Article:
Introduction to Scientific Computing and High Performance Computing


What: An introductory workshop on scientific computing, and the use of high performance computing resources.

Who: The target audience is researchers, including faculty, staff, graduate students, PDFs, RAs, and senior undergraduate students that are involved in research projects. Off campus attendee are not generally permitted but could be considered only with a faculty sponsor. Contact 

When: Two full days as listed 9am to 4pm (12 hours approx.) Light refreshments will be served at break times; participants are responsible for their own lunches.

This is a hands on workshop. All attendees will need to bring a laptop with ssh capabilities (a terminal for Unix-like systems, or PUTTY for windows). Once registered, and prior to the workshop, all attendees need to have an active account in our HPC systems (PLATO and METON). Accounts will be created by our sysadmin once the list of participants is complete. 



1. All created accounts will be deleted after the workshop unless the user is currently involved in a research project that justifies the use of the HPC resources.
2. This is not a course on programming, parallel programming or development of scientific applications. To take full advantage of the workshop it is desirable that the participants have some computing background.


The workshop will be led by Dr. Juan Carlos Zuniga-Anaya, Advanced Computing Research Analyst of the ICT Research Computing group. 

Course Outline:

  1. Introduction to scientific computing
    1. The big picture
    2. Problems and today’s challenges
    3. Why Linux systems?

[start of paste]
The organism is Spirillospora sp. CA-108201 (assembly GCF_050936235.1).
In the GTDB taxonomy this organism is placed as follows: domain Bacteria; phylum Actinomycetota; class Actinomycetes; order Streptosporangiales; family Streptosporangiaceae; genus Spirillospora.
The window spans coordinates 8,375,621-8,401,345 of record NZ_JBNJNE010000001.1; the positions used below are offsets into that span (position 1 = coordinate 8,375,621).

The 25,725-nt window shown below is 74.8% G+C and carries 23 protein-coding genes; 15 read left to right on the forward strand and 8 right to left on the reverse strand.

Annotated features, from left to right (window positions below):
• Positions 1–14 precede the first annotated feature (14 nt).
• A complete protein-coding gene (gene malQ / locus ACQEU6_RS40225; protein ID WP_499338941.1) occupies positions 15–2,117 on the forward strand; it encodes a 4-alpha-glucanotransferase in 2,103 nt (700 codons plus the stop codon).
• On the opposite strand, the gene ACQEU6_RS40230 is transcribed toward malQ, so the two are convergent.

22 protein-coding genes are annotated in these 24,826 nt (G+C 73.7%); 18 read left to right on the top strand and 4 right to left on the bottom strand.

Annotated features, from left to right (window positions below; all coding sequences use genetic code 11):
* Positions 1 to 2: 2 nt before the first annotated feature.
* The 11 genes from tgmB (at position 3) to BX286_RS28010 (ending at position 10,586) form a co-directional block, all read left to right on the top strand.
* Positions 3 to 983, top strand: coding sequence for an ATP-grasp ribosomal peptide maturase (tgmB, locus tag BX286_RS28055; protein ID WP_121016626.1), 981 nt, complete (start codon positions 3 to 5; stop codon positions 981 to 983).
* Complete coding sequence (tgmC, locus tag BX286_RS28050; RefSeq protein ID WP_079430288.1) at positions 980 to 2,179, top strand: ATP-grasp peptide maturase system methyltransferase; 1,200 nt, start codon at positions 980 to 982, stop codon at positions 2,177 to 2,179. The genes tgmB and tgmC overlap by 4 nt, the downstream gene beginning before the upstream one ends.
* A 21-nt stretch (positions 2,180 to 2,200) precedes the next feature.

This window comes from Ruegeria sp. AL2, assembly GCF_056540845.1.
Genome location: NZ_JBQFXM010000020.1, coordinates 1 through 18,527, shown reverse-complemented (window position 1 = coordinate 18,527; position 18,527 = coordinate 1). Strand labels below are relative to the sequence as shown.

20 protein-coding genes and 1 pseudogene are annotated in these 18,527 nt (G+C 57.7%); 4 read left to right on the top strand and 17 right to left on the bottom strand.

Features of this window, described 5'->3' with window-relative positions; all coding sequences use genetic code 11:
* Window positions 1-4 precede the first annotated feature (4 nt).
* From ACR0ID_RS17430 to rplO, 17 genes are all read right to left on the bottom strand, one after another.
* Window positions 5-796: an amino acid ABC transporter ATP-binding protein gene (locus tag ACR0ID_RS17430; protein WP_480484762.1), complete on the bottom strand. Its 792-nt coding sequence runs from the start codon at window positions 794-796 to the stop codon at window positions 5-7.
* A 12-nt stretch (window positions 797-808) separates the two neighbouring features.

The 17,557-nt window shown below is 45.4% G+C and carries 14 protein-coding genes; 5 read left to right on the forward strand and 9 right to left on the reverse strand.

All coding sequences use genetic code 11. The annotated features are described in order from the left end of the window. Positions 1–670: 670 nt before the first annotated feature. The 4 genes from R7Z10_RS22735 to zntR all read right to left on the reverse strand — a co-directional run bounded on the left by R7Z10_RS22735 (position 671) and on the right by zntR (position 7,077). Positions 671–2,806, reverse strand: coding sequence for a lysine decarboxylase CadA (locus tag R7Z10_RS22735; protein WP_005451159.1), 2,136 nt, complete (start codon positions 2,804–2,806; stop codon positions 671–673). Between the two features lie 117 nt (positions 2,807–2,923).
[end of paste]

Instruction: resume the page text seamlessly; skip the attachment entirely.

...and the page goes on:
1. Some Linux basics
    1. The file system
    2. Login and non-login shells
    3. Environments and modules
  1. Compiled and interpreted languages
    1. The compiling process
    2. Binary files and installations
    3. Scripting and script files
  1. High performance computers
    1. Parallelism
    2. Shared memory systems (METON)
    3. Distributed memory systems (PLATO)
  1. Running serial codes in a server
    1. Transfer files into remote servers
    2. The scheduler (PBS)
    3. PBS scripts, job submission
    4. Monitoring the queue
    5. Serial codes running in parallel
  1. Running parallel codes in a server
    1. Compiling code with MPI directives
    2. Compiling code with openMP directives
    3. PBS scripts, job submission to PLATO
    4. Hybrid codes


  • explore (reaffirm) the basics of running scientific applications on high performance computers and systems
  • review the basic Linux information needed to operate on those systems
  • determine which type of system is better to use, according to the requirements of the problem to be solved, and the characteristics of the used code or software
  • compile, submit and run scientific applications properly on the chosen systems

**This is a BRING YOUR OWN LAPTOP workshop**


  • Basic computer skills

Other Recommendations:

There are no additional recommendations with this course


12 hour Course

Registration Fees:

U of S Students: $0.00
U of S Faculty: $0.00
U of S Staff: $0.00

Required Software:

see course description


There are no additional resources for this course.

NOTE: Classes may have limited registration. If an offering is designated as 'Full', please email Training Services in order that we may accommodate your training needs. Due to last minute withdrawls, this class is subject to cancellation on short notice. A customized training solution may be offered in its place.

Registration Information
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